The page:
Welcome to 2022.

A couple of weeks back I shared something that my father said to me over and over again when I was young. “It might be their fault, but its your problem”. His point was always to take responsibility for what you yourself can actually control in any situation. Robbie van Persie shared a similar conversation with his son recently on the High Performance podcast. This sparked my recent video from Seville…

High Performance interview clip with Robbie van Persie

I came across the High Performance podcast when they interviewed Dan Carter, the great New Zealand rugby fly-half (the equivalent of a quarterback in american football). I have listened to many of their episodes over the last couple of months as I travel or go for walks. I love a couple of things about this podcast – the way the two hosts Jake and Damien play off of each other, are each so curious and passionate about the human side of performance and the guests that join them on the podcast.

I loved this bit of the High Performance Podcast interviewing Robbie van Persie… on taking responsibility for what you do control. Here’s the video clip:

The High Performance Podcast youtube channel.

Reflecting on 2021, Clarifying 2022

It’s the start of 2022. One tool that I would recommend that you download and use is this 3 page pdf that will help you do a review of what happened in 2021 and what is important for you in the coming year: 3 Page pdf Annual Review: Reflect on the Past, Clarify the Future.

It will take you between 20 minutes and an hour to work through the set of questions. It will help you get clarity on what is important and how to dedicate your energy in 2022.

The 54 Skills Vital to the Future of Work (McKinsey)

Sustainability, AI and Digitalisation are three important strategic concerns for all businesses. Covid has accelerated this process of transformation. Some jobs will disappear, and new types of jobs will be created. What skills will keep us valuable?

A recent McKinsey report looked at the human skills that will remain in high demand as organisations adapt to the requirements of a sustainable and digital world.

What are the skills that will keep you gainfully employed in future?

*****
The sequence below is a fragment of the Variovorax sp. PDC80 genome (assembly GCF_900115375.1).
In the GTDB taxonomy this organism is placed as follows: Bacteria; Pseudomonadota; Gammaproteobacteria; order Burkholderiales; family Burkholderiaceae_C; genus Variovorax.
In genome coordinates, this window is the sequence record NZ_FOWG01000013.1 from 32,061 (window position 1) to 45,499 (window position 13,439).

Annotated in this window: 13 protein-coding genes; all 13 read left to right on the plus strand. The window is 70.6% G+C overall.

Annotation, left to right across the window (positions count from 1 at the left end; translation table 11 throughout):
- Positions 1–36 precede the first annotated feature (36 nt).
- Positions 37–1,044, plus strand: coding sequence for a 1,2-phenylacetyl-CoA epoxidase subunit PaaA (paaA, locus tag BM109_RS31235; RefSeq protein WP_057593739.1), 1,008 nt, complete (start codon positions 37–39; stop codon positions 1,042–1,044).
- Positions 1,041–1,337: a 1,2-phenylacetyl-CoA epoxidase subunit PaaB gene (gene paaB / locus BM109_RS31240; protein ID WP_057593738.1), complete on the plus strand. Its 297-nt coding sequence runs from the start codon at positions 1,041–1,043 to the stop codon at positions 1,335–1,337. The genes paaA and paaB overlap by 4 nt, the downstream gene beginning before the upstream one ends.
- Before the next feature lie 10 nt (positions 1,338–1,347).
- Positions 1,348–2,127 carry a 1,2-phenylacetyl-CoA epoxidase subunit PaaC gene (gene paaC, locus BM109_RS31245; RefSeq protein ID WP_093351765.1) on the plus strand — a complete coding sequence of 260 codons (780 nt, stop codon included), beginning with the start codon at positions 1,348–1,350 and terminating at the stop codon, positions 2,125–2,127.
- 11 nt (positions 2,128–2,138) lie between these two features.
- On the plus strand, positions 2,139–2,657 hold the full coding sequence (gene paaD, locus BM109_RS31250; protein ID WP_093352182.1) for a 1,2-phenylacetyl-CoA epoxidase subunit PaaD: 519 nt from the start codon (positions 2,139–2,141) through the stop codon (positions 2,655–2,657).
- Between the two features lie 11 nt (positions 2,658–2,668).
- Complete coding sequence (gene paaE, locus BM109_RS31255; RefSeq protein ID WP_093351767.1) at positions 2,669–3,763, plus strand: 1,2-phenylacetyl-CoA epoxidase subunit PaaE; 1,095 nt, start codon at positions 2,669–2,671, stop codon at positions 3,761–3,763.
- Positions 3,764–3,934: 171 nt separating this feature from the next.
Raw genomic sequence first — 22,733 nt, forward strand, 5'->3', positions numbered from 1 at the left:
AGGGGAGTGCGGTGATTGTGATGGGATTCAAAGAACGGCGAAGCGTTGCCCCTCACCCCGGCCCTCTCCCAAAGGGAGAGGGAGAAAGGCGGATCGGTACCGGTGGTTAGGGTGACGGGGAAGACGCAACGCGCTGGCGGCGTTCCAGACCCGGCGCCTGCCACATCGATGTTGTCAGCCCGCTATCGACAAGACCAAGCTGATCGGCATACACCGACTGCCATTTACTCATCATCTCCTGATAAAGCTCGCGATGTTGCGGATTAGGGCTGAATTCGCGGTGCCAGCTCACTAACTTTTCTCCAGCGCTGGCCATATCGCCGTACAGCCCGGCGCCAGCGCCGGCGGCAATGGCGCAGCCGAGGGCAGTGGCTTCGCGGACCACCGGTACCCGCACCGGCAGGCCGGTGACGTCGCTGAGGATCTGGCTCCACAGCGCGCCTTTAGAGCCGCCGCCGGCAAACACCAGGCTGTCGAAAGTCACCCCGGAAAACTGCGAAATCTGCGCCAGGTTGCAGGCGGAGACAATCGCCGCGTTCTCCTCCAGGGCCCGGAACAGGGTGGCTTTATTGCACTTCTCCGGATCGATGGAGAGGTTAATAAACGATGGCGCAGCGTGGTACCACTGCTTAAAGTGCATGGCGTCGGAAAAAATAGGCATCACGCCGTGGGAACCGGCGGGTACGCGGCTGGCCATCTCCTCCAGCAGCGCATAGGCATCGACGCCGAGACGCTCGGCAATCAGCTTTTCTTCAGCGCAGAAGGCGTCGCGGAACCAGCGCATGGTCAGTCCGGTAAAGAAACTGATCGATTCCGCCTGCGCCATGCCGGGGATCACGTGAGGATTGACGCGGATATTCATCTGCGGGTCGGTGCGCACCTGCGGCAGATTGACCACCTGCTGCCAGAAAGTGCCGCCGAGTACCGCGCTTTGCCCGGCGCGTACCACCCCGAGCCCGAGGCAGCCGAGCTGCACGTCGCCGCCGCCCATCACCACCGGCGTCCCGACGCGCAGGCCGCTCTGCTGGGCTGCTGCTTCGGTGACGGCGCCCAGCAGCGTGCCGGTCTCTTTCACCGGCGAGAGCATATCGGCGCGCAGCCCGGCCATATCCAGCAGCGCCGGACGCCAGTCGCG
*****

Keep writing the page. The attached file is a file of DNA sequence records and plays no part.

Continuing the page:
McKinsey surveyed over 18,000 people across 15 countries to identify 54 key future-proof skills, which are grouped into 4 categories:

  1. Cognitive – Problem Solving, Planning, Structured communications, Mental flexibility
  2. Interpersonal – Influence, Relationships, Teamwork
  3. Self-Leadership – Self awareness, goal setting
  4. Digital – Data literacy, Computational thinking

The 54 Future-Proof Skills

The rest of the report identifies 54 “distinct areas of talent” – which McKinsey calls DELTAs. These each have an attitudinal and a skill element, so they are something beyond a basic skill. I include the infographic below directly from the McKinsey report:

The Mindset required for Future Employability

In addition to the 54 skills, McKinsey outlined 3 aspects of a Mindset that will be key to future employability:

  1. Contribute – add value beyond what can be done by automated systems and intelligent machines 
  2. Digital – operate in a digital environment 
  3. Adapt – continually adapt to new ways of working and new occupations 

The Impact on Job Satisfaction

There are a few different graphs shown in the full McKinsey report. I found this particular one interesting – the “DELTA”s that most correlate to Job Satisfaction… I would suggest they go farther than just job satisfaction and correlate with overall life satisfaction.

The top 10 Skills for Job Satisfaction

How will you be working on improving your competency in the top 10 skills for Satisfaction?

  1. Self motivation and wellness
  2. Coping with Uncertainty
  3. Self Confidence
  4. Sociability
  5. Programming literacy
  6. Energy, passion and optimism
  7. Understanding biases
  8. Empathy
  9. Integrity
  10. Grit and persistence

If you enjoyed this post, you will also enjoy The Zig-Zag Path to your Dream Job and What will future jobs look like?

How to Stay Sane in Uncertainty